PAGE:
Is the contraction from that will to that’ll an actual word or not?
Well, that'll is not a word but a contraction.
Some dictionaries include it, some don't. That'll clearly exists, and is used to some degree. It's just a matter of whether it has been used enough to be widely understood.
An example of its usage would be in the song That'll be the day (1957) by Buddy Holly.
The Corpus of Contemporary American English has 3221 uses of this contraction. Since MetaEd mentions this as a part of the phrase "that'll be the day", I'll mention that the phrase appears only 40 times in COCA, so 99% of the time it is used in other contexts.
The Google n-gram viewer shows many uses back to the early 19th century: http://books.google.com/ngrams/graph?content=that%27ll&year_start=1800&year_end=2000&corpus=0&smoothing=3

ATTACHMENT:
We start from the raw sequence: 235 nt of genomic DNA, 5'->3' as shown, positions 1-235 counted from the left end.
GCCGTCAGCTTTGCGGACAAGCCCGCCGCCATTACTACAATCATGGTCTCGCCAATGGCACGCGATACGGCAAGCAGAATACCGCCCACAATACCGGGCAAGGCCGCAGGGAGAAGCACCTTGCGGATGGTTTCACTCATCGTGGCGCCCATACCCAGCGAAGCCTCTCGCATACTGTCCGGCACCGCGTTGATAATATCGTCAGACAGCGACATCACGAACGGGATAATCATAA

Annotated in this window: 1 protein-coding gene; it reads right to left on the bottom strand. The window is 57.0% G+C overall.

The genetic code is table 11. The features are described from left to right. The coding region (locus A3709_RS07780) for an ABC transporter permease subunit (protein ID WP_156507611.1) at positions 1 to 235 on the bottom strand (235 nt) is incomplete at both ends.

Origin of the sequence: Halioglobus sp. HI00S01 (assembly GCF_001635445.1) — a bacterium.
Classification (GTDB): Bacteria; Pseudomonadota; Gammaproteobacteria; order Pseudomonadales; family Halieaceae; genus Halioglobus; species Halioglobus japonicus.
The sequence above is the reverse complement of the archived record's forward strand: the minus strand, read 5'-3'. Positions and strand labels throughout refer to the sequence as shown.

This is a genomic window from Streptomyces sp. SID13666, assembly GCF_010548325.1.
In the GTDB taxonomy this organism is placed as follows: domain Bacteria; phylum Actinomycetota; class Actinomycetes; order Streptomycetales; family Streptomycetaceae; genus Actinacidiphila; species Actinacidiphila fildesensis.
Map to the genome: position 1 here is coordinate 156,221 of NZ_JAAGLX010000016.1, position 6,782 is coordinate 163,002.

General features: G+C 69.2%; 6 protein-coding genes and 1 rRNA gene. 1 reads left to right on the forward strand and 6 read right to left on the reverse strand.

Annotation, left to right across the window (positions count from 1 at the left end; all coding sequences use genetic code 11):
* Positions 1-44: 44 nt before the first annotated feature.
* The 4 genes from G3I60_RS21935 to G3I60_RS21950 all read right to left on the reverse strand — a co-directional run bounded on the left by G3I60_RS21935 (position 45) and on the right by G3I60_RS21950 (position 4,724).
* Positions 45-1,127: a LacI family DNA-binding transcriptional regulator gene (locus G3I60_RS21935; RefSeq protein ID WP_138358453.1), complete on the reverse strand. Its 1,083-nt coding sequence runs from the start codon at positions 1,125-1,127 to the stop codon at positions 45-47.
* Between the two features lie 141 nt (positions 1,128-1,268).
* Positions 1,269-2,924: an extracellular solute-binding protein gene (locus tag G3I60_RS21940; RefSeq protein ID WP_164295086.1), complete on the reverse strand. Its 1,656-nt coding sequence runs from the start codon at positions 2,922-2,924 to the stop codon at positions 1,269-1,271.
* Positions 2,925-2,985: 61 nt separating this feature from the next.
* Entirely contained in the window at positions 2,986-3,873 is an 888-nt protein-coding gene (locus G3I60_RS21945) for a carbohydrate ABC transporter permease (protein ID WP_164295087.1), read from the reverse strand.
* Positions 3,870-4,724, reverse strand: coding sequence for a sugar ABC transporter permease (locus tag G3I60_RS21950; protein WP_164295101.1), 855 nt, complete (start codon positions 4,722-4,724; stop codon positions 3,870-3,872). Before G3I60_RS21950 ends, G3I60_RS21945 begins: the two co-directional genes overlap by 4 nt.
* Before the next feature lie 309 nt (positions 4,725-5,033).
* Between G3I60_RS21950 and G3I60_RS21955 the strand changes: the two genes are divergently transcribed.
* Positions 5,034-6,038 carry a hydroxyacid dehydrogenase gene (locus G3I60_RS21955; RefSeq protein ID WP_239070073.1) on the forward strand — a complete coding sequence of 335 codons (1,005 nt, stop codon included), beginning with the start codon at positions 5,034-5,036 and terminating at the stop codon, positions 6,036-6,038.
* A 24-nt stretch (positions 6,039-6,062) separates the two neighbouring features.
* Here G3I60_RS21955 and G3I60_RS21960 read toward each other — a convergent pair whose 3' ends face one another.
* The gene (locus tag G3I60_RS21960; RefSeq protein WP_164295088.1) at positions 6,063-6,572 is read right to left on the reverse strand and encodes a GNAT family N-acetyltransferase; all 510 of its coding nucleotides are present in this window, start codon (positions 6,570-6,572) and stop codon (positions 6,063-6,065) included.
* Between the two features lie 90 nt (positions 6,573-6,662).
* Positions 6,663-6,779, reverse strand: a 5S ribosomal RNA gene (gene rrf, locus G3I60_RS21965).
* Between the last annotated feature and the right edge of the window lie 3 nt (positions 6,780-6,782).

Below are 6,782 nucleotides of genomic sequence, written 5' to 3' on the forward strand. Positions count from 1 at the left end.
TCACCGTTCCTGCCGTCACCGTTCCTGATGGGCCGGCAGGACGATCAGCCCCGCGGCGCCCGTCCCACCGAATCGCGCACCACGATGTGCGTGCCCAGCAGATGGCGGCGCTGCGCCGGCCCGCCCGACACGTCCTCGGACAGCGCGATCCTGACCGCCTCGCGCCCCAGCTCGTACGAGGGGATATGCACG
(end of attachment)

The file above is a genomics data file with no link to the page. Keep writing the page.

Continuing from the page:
- "that'll" is most likely not in any dictionary; it is an artifact of informal speech.
- it is commonly recognized and understood as a natural utterance. That is, the Queen of England might say it, but she probably wouldn't write it.
- you probably don't want to use it in a formal written document or in formal speech unless you are specifically trying to evoke informality.
- it is as much a 'word' as any other contraction (just not as common). Are contractions considered 'words' or are they all in this weird conceptual space between words and multi-word expressions?
According to Dictionary.com, that’ll is supported by the American Heritage Dictionary of Idioms as part of the phrase “that’ll be the day”, attested since the 1950s.
“That'll do”, a phrase used, among other things, to send your sheepdog home (and in that context made famous by the movie Babe), is found by Google Ngram Viewer in books and magazines since the early 1800s, including Hard Times by Charles Dickens.